• Fortran 5.2

      Ben

      you are right – similarly the price of fuel, will go up accordingly, like anything else imported eg TV’s, Computers, and similar electronics.
      Increasing the price of fuel and everything delivered goes up accordingly.

  5. ianmac 7

    I reckon that Winston has something evil planned for Mr Key. Although Mr Key will not be there at Question Time today the question 9:
    Rt Hon WINSTON PETERS to the Prime Minister: Does he stand by the answers he gave yesterday to supplementary question 5 on Oral Question No 7 and supplementary question 3 on Oral Question No 12?
    Timing is everything so….?

  6. joe90 8

    Adam Curtis on Gaddafi and the western establishment.

    http://www.bbc.co.uk/blogs/adamcurtis/2012/10/hes_behind_you.html

  7. karol 9

    A step too far by Mr Speaker. 
     
    Labour raised a point of order that Brownlee didn’t answer a supplementary to Sue Moroney’s quesion 11: she asked if the government had discussions with Business NZ when they were drawing up their submission to the PPL select committee.  Brownlee responded that the government did not speak for BusNZ and vice versa.  The speaker ruled that was a valid question.  Peters raised a point of order saying id did not answer the question.
     
    The Speaker’s response to that was out of the Nat government playbook – when questioned blame the opposition.  The speaker said that “…it’s interesting that the member wants questions to be answered. I’m very gratified by that, because it certainly didn’t use to happen in this House.”
     
    The House is increasingly becoming a farce under this government and it’s speaker, with the speaker assisting in the evasions and diversions.

    • Jim Nald 9.1

      “it certainly didn’t use to happen in this House”

      Gee. That is quite remarkable coming from this Speaker. He has, up to this point today, damned the House and its proceedings – including the times when he was in the Speaker’s chair. Huh? Whatever will come next ? He will blame something he has been drinking or inhaling for making that remark?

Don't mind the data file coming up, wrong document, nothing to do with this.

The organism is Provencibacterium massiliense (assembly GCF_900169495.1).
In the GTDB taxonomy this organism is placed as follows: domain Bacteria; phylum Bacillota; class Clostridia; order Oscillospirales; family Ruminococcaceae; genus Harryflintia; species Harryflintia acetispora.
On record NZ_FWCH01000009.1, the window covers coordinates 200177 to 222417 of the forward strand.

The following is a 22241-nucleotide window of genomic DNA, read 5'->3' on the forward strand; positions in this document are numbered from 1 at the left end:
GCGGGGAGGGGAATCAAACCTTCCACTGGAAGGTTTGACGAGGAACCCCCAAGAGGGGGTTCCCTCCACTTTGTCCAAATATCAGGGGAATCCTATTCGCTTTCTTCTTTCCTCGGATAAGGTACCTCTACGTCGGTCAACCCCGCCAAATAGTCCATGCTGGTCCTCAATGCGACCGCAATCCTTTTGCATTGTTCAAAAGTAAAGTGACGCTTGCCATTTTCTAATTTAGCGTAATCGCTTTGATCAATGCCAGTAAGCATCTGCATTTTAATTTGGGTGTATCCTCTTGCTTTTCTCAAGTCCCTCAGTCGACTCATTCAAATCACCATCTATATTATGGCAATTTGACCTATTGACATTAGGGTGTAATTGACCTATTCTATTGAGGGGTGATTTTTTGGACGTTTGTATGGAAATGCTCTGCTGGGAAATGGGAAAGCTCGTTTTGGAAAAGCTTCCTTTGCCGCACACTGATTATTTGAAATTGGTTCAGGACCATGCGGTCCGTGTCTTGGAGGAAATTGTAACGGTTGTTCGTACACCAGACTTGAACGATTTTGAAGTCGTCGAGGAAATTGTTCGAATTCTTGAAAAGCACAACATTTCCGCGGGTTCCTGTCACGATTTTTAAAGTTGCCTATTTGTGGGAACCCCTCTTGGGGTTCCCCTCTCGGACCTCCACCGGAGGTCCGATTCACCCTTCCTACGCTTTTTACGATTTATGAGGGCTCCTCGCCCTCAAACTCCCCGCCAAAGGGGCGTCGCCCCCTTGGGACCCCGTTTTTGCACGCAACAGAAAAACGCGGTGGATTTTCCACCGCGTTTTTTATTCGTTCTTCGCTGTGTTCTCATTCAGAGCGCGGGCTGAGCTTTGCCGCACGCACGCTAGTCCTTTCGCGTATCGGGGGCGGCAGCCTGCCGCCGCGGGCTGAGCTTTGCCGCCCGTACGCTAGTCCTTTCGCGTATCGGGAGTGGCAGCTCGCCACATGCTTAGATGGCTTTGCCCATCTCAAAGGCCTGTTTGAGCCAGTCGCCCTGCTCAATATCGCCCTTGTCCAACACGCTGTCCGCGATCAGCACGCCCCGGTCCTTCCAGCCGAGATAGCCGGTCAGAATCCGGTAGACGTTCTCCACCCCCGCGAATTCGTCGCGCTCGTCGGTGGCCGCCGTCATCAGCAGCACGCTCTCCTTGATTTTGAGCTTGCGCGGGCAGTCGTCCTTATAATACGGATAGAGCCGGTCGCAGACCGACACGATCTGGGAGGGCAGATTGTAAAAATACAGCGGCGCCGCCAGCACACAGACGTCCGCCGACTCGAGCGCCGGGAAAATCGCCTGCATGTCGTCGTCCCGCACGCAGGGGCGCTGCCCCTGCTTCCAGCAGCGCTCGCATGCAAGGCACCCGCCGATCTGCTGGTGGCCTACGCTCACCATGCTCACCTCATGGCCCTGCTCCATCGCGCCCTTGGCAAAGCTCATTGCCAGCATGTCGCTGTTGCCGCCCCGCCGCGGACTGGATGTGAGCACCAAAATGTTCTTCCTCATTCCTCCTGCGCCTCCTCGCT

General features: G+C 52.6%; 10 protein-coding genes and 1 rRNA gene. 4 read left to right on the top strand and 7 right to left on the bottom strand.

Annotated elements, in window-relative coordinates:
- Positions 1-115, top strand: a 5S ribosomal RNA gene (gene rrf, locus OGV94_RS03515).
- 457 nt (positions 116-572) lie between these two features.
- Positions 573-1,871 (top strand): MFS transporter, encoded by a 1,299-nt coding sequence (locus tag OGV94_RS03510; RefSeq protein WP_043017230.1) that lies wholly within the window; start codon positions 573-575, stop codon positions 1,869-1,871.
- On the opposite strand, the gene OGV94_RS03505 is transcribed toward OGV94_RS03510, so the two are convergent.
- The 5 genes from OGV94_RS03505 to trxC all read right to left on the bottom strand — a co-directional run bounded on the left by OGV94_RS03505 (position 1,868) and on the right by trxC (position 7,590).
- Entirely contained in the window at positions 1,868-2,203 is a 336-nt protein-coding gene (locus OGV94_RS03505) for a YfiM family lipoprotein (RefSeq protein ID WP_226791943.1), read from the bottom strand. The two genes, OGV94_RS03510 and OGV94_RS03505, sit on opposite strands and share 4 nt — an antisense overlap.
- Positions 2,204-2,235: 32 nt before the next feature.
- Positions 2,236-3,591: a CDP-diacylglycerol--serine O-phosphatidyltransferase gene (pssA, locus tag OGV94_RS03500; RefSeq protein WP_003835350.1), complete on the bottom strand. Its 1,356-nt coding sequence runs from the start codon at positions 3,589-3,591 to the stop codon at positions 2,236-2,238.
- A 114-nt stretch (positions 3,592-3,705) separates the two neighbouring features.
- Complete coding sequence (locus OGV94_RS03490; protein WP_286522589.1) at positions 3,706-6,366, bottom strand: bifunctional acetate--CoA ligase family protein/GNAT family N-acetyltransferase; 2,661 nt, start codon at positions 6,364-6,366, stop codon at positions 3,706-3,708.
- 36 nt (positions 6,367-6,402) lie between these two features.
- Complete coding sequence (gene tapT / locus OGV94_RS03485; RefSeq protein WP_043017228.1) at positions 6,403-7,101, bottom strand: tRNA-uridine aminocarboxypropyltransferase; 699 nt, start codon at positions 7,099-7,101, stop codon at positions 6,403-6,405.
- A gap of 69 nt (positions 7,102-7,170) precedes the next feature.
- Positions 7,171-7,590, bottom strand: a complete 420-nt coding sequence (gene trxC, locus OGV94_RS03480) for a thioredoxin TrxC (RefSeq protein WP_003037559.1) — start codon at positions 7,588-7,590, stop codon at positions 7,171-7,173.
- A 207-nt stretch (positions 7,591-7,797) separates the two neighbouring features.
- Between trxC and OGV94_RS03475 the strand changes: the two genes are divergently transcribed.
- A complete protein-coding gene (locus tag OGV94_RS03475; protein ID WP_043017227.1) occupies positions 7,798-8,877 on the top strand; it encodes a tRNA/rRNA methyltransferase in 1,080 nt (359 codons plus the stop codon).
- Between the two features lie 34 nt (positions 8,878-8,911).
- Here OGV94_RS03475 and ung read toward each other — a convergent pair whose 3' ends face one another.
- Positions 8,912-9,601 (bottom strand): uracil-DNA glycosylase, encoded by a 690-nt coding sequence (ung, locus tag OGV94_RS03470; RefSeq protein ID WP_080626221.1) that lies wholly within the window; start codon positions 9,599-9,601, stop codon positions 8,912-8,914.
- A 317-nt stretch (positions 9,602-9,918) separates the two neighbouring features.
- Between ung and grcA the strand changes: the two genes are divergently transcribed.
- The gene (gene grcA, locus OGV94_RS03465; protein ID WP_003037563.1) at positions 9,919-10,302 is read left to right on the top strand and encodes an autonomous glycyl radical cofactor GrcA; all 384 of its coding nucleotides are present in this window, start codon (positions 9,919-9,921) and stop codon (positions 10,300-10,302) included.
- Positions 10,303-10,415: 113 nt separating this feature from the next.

• karol 9.1.1

        Here is the transcript of what was said:

        Rt Hon Winston Peters: I raise a point of order, Mr Speaker. The question was whether there were discussions, not whether someone spoke with someone, and somebody else spoke with somebody else. The question was very narrow—were there discussions—and that goes to the core of it.
        Mr SPEAKER: I am very interested in the right honourable gentleman wanting questions to be answered. I am very gratified by that, because it certainly did not used to happen in this place. I invite the member to repeat her question.
        Rt Hon Winston Peters: I raise a point of order, Mr Speaker. What on earth did that mean? That you are criticising every previous Speaker?
        Mr SPEAKER: Order!
        Rt Hon Winston Peters: That you are a paragon of virtue?

        Actually, I understood it to be the speaker meaning that Peters didn’t used to be interested in wanting to answer questions.  But the wording is a bit vague.  Meanwhile, the speaker avoided addressing Peter’s point of order.
         
         

    • “The House is increasingly becoming a farce under this government and it’s speaker, with the speaker assisting in the evasions and diversions.”

      +1 yes Karol I agree

  8. Draco T Bastard 11

    Those who do not remember the past are doomed to repeat it

    In other words, almost half of Israel’s population supports ethnic cleansing. I guess they feel differently about it when the shoe is on the other foot.

    Both apartheid and ethnic cleansing are crimes under international law. Israel stands condemned by its own citizens as a criminal state; it is time the international community treated it as one.

    The truth will always surface no matter how much those who want it hidden try to keep it so. Unfortunately, it does seem to take too bloody long.